The President of Sterling City Bank
fiction by Darin Z. Krogh
The President of Sterling City Bank, Mr. Virgil Edwin Penrose, was out cold. His head flopped to one side as he sat slumped in the chair. Masculine voices brought him back to a groggy consciousness. Mr. Penrose made no movement except to slightly open one eye in the semi-darkened room.
One of the voices whispered, “Hurry, Bobby. Robbing banks gives me the jitters.”
“I can’t hurry until the timer shuts off. The vault is still ten minutes from opening.”
“We should have shot that guard.”
“He’s tied up in a straitjacket. We taped him up good. Relax, Curly. If you want to be nervous, worry about hidden alarm sensors.”
“I wish this vault was open and we were out of here.” Curly looked into the dark corners of the room. “I feel like someone is watching us.”
“Shut up, so we can hear the latch release.”
But Curly wouldn’t shut up.
“What are you gonna do with your share of the loot?” Curly asked Bobby.
“Lay low for few months. Maybe skip the country for a year then head back to Los Angeles and live like a kings We can’t take no chances on getting caught.”
Curly grunted in agreement. “Yeah. We’ll play it cool. Wait a couple of months before spending the money. And take our time selling the jewelry. We’ll make the jewelry pay for our retirement.”
“Curly, remember, when we’re in the vault, I’ll decide what jewelry to take and what jewelry gets left here. My bag is for the money. Your bag is for the jewelry. Some complicated decisions will have to be made in that vault and there won’t be time for you to look things over.”
“We should have brought another bag,” Curly said, laughing nervously.
“One bag each will be all we want when we’re crossing rooftops to get away from this place.”
Bobby studied a diagram of the vault. He shut his eyes and muttered locations of the drawer placement from his memory.
“What’s that?” Curly said in a shaky voice.
“The dinner bell.”
“It’s the vault latch.” Bobby punched a code into the handle and swung the massive metal door open. They picked up their bags and moved into the vault.
The two men worked fast. They emptied drawer after drawer until both bags were crammed full.
Curly hefted his bag, then looked at his partner’s satchel.
“Bobby, maybe I should take a couple of those money bundles in case this goes south and we get split up? I might have to hide out on my own for a while.”
“Nothing’s going to happen. We’ll divide the money up at the cabin.”
“But we might be separated for a long time.”
“I thought you wanted to get out of here?” Bobby said in a disgusted tone. “You’ll get your money. Later.”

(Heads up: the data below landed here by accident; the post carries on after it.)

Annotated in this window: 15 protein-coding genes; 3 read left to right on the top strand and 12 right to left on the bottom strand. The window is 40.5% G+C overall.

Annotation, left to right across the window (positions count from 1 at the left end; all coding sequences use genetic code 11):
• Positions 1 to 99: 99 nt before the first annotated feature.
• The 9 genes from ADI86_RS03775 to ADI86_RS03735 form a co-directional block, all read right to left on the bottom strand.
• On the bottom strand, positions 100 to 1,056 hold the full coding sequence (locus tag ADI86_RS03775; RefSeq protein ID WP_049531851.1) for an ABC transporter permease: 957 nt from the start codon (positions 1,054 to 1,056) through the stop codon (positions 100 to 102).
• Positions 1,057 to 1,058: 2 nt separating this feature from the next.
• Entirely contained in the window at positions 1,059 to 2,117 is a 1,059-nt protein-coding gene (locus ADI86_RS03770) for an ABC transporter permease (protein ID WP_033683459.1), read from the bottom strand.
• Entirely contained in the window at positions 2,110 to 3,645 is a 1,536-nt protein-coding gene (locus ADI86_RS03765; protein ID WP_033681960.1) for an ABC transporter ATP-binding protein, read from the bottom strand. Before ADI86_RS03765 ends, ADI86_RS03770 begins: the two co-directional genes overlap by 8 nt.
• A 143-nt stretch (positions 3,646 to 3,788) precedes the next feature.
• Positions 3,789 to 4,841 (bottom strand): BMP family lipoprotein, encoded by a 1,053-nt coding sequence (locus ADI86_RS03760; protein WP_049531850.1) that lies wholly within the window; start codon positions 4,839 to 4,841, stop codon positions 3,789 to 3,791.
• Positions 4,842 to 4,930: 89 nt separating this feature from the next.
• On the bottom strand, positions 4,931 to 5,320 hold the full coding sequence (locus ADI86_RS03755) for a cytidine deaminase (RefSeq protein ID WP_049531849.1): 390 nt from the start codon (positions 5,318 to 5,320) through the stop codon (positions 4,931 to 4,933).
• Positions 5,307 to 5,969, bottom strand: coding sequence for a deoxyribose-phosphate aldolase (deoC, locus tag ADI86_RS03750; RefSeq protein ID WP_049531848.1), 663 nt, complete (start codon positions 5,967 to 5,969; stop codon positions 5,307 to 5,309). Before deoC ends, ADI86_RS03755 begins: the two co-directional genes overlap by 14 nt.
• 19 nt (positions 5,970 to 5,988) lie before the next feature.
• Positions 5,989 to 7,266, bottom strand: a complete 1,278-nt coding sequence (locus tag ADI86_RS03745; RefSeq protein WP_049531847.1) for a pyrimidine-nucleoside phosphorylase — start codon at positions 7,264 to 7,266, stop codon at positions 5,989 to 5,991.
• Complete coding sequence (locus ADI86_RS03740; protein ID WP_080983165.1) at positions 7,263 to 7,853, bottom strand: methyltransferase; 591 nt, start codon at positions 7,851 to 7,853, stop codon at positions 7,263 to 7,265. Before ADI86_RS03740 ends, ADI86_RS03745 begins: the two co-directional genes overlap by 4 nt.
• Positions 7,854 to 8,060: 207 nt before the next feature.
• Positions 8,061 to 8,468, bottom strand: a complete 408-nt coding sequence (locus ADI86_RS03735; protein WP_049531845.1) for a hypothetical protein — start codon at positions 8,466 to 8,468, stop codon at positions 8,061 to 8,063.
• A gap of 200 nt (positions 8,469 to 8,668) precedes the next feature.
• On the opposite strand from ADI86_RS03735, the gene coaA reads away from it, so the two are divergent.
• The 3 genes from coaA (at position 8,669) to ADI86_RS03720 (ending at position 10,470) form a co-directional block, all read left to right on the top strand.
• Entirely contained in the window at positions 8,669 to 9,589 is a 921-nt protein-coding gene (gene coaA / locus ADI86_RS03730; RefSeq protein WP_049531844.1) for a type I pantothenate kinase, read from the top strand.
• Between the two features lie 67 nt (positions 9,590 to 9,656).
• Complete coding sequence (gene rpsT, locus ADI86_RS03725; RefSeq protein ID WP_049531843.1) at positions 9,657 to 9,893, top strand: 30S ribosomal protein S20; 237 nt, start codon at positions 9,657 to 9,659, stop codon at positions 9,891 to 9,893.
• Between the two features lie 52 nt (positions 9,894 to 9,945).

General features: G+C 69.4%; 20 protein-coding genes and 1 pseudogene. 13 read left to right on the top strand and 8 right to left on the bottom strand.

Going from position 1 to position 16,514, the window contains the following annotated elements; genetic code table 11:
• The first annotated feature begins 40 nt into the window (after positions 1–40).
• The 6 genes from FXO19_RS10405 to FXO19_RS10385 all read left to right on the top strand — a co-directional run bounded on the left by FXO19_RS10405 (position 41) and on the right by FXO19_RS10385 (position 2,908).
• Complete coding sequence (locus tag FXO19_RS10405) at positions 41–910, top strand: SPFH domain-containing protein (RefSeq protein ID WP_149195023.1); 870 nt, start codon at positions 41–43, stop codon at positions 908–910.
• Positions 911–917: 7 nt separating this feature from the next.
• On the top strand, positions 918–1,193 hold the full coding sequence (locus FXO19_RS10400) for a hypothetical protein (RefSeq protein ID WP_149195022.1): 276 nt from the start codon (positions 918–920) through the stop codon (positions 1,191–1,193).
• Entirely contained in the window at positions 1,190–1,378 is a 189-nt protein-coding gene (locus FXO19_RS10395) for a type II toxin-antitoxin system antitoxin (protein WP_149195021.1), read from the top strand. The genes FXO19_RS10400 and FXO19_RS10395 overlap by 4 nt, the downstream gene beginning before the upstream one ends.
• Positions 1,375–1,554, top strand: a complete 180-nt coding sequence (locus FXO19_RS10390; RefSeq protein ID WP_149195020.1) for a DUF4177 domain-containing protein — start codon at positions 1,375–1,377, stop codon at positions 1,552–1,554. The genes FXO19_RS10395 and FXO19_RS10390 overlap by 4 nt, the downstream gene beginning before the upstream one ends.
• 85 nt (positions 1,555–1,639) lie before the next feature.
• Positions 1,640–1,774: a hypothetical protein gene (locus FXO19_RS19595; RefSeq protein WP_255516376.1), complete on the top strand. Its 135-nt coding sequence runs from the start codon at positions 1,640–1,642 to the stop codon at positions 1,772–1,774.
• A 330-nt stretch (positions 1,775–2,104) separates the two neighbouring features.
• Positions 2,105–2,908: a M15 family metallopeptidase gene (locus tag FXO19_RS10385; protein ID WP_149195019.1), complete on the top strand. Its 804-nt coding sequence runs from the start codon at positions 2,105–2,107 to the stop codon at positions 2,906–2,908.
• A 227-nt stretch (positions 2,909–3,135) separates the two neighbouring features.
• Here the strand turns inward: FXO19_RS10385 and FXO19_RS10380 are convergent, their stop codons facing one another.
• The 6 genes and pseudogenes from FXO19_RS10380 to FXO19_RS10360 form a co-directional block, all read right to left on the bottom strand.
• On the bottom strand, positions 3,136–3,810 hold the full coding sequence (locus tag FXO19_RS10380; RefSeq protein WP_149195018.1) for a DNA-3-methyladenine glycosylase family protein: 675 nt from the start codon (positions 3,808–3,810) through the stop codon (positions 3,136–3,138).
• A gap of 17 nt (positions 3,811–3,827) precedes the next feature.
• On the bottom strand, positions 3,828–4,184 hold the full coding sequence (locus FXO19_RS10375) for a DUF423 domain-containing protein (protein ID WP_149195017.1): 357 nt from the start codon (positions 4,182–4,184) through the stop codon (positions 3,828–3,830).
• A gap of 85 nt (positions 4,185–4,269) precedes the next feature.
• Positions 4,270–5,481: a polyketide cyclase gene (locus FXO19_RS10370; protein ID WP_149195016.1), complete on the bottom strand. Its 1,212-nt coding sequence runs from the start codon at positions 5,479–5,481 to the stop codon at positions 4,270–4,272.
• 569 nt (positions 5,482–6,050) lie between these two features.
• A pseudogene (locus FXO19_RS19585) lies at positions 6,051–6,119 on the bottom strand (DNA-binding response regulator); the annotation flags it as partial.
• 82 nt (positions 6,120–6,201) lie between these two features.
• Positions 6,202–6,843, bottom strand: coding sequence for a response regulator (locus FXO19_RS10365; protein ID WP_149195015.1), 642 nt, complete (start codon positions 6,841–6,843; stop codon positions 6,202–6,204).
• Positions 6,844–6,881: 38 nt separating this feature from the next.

“Gimme a couple bundles of the loot. Now.” Curly said, holding out his hand.
Mr. Virgil Edwin Penrose scarcely breathed as the two bank robbers argued. He heard the sound of scuffling and a dull thud as one of the thieves fell against a table. A gunshot sounded. Then a shadowy figure ran from the vault. The bank president was startled at the sound of marching footsteps coming closer to the door behind him.
All was still for a moment until Mr. Virgil Edwin Penrose jerked his head around to look. Suddenly he felt a painful sensation in his hip. Virgil reached down and pulled up the remote that had become squeezed between the chair and his buttock while he was sleeping. He pressed the POWER button. The screen went dark just before Mrs. Penrose walked into the room.
“Why are you sitting here in the dark?” his wife demanded.
“I’ve been pondering security at the bank, my dear. Darkness eliminates distractions.”
His wife had laid down The Law before going to bed hours ago. The Law decreed that if Virgil ever dozed off again while watching television at night, his bedtime would be moved up to eight o’clock. That meant no more late-night television. Virgil loved late-night TV.
Mrs. Penrose had not witnessed her husband’s violation of The Law. Without further scolding, she signaled him to come to bed. Edwin Virgil Penrose, president of Sterling City Bank, had dodged a bullet.
Darin Z. Krogh is a lifetime Spokane resident, aged but not decrepit. He has stories published in various newspapers, anthologies, and magazines during the last 25 years. He lives high on the Sunset Hill overlooking the daily lives of Spokane citizens below. Darin took eight years to graduate from a four-year college. He is curious but innocent.
This article originally appeared in the April 5, 2019, issue of The Norwegian American. To subscribe, visit SUBSCRIBE or call us at (206) 784-4617.